These days, nearly everyone is involved with social media in some capacity. Grandparents and parents are on Facebook, while grandchildren are on Twitter, Instagram, and who knows what else.
Facebook, in particular, is the social media platform of choice for people a little older and more mature. It provides an easy way to stay up-to-date and current in the lives of friends and family, while offering a glimpse into the lives of the people you care about. Seeing pictures of your children, grandchildren, other relatives, and friends whenever you want can be comforting and satisfying for many.
But Facebook is not without its flaws. And the more friends and contacts you have on Facebook, the worse it can be.
Facebook provides an opportunity for people to create and form an image they’d like to portray. They choose what pictures and information they disclose, and as is the case most of the time, the news is extremely positive. There are public displays of affection between loved ones, pictures with big smiling faces, and all kinds of comments and information about how happy a person is, how great their friends are, where they are going for vacation, or what they ate for dinner.
Some people look at this information and compare it to their own lives. Recently, I’ve come across some articles and studies that back up my opinion that this can create a negative impact on an individual’s well-being. They wonder why they don’t have the same things that their friends are displaying and, ultimately, they can begin to feel down about themselves. They begin to believe they have a problem, aren’t good enough to have the lifestyle their friends do, or believe that there may be something about them that is fundamentally flawed. It becomes a game of keeping up with the Joneses.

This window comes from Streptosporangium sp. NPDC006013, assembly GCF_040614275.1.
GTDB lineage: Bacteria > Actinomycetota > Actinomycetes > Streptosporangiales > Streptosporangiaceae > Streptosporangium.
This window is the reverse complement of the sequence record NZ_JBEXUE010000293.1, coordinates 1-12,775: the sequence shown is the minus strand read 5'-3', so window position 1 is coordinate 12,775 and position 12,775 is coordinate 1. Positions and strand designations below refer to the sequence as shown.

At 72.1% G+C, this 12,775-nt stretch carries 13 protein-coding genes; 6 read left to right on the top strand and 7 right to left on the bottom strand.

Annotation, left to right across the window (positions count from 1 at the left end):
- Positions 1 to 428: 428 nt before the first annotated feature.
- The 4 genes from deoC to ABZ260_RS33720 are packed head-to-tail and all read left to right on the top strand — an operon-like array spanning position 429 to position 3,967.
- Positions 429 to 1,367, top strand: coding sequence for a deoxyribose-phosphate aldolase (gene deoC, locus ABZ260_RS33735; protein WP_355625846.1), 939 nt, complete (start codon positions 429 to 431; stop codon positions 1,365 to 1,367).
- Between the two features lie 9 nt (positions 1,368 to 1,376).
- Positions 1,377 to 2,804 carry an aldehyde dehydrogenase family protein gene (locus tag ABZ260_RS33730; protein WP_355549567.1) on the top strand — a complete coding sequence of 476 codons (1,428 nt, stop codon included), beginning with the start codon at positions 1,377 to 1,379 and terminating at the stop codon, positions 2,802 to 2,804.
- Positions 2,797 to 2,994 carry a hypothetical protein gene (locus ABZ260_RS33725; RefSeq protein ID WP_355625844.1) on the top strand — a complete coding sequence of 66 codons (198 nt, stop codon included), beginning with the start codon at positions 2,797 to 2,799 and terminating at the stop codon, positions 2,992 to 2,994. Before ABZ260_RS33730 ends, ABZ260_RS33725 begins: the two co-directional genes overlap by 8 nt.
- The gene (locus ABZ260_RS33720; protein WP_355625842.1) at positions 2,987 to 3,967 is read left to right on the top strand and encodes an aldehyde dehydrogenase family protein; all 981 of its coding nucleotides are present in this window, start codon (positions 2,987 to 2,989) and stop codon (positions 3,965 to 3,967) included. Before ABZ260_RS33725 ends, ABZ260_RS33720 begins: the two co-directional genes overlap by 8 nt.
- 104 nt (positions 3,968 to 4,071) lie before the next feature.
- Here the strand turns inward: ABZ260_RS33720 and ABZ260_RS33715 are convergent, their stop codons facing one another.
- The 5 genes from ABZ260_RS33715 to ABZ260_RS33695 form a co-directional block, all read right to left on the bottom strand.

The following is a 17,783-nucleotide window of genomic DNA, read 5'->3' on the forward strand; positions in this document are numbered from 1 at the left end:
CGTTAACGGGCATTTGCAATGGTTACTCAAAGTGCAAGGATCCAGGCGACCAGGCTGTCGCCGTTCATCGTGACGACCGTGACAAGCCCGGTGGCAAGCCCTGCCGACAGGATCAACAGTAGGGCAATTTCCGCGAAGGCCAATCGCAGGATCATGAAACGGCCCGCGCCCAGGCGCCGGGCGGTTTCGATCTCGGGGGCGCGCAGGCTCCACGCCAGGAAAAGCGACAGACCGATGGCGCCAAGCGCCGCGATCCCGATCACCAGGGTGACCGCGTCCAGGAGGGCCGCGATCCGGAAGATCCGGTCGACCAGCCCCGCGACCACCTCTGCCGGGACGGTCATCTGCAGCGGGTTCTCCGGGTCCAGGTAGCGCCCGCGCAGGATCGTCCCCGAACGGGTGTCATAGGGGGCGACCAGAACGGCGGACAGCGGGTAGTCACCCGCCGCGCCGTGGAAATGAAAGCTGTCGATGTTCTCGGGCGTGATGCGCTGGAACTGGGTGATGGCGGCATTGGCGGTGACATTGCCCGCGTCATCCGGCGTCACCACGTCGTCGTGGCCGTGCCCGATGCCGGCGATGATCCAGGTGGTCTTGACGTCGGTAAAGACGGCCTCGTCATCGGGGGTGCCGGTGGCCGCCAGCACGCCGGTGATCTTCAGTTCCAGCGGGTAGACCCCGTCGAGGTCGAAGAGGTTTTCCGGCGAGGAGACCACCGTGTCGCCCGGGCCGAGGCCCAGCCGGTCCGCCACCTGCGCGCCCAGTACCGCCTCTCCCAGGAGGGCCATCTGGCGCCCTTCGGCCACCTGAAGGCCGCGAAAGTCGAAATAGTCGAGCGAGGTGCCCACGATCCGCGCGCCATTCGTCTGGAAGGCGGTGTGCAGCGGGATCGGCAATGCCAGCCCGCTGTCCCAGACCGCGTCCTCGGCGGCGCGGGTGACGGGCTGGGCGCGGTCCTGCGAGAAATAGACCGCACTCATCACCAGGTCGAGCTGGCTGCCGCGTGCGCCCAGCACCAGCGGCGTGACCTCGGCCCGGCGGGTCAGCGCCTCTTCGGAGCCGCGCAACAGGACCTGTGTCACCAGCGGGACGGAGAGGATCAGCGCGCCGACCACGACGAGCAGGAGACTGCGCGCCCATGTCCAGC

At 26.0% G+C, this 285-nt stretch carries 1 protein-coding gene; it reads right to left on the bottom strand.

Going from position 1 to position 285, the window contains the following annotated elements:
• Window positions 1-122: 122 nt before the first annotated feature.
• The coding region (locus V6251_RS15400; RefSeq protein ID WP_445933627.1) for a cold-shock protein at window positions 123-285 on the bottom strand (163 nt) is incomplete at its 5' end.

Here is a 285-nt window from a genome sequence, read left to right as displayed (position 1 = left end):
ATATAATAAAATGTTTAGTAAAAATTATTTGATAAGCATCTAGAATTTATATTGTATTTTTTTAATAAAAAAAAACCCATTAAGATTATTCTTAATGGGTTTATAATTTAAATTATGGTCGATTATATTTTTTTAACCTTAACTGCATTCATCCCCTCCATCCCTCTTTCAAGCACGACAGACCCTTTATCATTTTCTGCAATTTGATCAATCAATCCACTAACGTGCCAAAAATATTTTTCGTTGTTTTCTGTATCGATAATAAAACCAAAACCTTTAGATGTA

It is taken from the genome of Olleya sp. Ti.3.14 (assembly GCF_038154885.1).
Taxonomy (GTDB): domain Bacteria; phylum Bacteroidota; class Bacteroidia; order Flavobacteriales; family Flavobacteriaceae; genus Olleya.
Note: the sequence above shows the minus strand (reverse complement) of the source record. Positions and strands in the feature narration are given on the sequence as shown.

It’s important to remember that people edit and carefully select what they share with others. They want to make themselves look happy, interesting, affluent, and exciting. They create an image that showcases the best parts of their lives, and they may even fabricate information. For some people, Facebook may become a cry for help—they try so hard to show others how happy they are and how perfect their life is, while in reality, things are quite the opposite.
If Facebook makes you feel depressed and unsatisfied with your own life because it causes you to compare yourself to others, remember that it’s often an inaccurate reflection of reality. It’s almost like a personal marketing tool. After all, it’s called social media.
To have a healthy social life, you don’t need to be on Facebook. Instead, call and visit with friends. Talk to them, hear their voices, and create experiences together. In-person communication and interaction make your relationships more genuine, prevent you from comparing your life to others, and most importantly, they make you feel good.
Sources for Today’s Article:
Krasnova, H., et al., “Envy on Facebook: A Hidden Threat to Users’ Life Satisfaction?” Wirtschaftsinformatik Proceedings 2013, paper 92; http://aisel.aisnet.org/wi2013/92, last accessed June 2, 2014.
Kross, E., et al, “Facebook Use Predicts Declines in Subjective Well-Being in Young Adults,” PLoS ONE; 8(8): e69841, doi:10.1371/journal.pone.0069841.